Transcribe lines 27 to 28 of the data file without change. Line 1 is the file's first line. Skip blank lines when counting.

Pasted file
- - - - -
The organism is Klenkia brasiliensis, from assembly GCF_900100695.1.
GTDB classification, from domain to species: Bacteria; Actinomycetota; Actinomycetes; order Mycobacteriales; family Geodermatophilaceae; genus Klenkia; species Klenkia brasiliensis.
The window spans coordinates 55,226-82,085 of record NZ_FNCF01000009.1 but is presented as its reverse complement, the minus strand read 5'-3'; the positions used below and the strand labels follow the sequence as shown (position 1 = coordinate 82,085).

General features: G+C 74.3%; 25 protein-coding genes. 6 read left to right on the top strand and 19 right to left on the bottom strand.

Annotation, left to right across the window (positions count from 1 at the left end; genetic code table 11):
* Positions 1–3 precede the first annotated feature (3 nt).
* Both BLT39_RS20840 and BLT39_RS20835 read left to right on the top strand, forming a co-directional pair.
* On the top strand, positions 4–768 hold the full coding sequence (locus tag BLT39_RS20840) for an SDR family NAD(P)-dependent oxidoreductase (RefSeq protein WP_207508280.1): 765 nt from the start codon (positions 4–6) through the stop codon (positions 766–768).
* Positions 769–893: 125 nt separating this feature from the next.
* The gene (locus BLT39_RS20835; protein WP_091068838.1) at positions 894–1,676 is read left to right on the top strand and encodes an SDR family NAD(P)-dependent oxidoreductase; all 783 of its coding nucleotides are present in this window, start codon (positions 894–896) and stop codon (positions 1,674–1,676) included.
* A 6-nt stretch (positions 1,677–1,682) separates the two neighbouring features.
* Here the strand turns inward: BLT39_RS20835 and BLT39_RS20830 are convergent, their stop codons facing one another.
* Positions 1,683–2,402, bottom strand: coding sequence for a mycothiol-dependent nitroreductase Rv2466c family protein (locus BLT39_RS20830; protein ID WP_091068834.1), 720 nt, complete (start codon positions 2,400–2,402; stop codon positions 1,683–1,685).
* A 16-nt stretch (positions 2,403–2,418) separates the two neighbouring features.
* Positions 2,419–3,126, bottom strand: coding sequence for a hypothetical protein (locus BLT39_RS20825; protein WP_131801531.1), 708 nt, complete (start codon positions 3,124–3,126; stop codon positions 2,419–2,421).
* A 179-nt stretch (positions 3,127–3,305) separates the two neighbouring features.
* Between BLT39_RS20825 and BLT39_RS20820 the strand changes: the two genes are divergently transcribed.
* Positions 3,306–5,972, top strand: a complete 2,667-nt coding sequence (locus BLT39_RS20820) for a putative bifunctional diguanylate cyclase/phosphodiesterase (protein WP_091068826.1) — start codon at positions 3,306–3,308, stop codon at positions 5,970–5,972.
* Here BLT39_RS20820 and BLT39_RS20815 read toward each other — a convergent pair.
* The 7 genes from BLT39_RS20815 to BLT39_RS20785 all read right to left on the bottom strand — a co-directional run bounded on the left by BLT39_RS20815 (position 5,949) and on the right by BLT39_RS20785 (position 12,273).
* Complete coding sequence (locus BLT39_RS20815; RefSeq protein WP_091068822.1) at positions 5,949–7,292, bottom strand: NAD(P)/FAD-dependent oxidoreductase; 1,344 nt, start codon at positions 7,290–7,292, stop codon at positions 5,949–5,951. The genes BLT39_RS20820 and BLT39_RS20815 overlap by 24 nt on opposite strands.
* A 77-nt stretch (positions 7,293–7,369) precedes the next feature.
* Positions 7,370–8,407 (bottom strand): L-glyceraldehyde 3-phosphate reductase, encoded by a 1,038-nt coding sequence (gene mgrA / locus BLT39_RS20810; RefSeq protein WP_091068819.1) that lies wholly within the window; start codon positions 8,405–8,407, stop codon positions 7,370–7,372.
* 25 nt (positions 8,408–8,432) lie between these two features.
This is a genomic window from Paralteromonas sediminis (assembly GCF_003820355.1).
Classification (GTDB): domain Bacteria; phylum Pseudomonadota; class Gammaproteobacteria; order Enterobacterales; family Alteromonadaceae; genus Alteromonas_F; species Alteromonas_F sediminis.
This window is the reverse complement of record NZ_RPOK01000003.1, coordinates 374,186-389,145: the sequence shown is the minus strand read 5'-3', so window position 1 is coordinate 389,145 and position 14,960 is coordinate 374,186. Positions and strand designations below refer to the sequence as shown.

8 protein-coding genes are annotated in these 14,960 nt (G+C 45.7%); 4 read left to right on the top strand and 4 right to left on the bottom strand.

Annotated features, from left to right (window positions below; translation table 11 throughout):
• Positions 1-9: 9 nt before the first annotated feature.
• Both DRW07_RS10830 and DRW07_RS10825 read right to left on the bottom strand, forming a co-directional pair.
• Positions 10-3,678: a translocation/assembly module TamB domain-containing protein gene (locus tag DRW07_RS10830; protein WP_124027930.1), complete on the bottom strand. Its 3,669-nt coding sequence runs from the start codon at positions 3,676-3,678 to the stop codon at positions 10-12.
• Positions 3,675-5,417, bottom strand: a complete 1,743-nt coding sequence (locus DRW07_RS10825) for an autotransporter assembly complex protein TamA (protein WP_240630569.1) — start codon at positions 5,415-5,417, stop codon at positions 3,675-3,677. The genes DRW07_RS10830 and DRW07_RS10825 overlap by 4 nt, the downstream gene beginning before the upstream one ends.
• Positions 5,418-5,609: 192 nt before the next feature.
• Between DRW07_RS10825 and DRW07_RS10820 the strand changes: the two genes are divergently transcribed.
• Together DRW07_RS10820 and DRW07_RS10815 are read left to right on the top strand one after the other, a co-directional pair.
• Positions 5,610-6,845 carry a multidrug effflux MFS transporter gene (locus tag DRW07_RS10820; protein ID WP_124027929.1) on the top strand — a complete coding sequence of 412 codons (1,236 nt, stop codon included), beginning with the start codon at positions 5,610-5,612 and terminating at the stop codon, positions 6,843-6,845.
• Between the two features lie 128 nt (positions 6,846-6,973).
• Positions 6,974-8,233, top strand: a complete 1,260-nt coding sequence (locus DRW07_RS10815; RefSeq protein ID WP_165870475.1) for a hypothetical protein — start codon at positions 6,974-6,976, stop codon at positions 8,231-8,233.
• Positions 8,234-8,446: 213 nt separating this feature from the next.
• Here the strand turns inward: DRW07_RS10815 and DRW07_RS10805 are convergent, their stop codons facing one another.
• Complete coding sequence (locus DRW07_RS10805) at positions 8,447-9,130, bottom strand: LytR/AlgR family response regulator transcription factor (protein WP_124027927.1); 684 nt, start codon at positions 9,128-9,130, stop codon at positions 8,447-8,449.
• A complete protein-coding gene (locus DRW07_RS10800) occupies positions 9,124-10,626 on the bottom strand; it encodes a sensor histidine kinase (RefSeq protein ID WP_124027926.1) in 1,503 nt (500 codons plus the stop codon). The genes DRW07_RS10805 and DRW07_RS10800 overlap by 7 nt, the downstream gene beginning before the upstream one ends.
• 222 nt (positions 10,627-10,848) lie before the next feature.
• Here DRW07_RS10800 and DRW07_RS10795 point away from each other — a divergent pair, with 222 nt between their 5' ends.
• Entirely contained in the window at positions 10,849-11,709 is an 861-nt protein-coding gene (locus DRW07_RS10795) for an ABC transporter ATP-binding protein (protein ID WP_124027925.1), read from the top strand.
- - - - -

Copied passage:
This window is the reverse complement of record NZ_RPOK01000003.1, coordinates 374,186-389,145: the sequence shown is the minus strand read 5'-3', so window position 1 is coordinate 389,145 and position 14,960 is coordinate 374,186. Positions and strand designations below refer to the sequence as shown.

8 protein-coding genes are annotated in these 14,960 nt (G+C 45.7%); 4 read left to right on the top strand and 4 right to left on the bottom strand.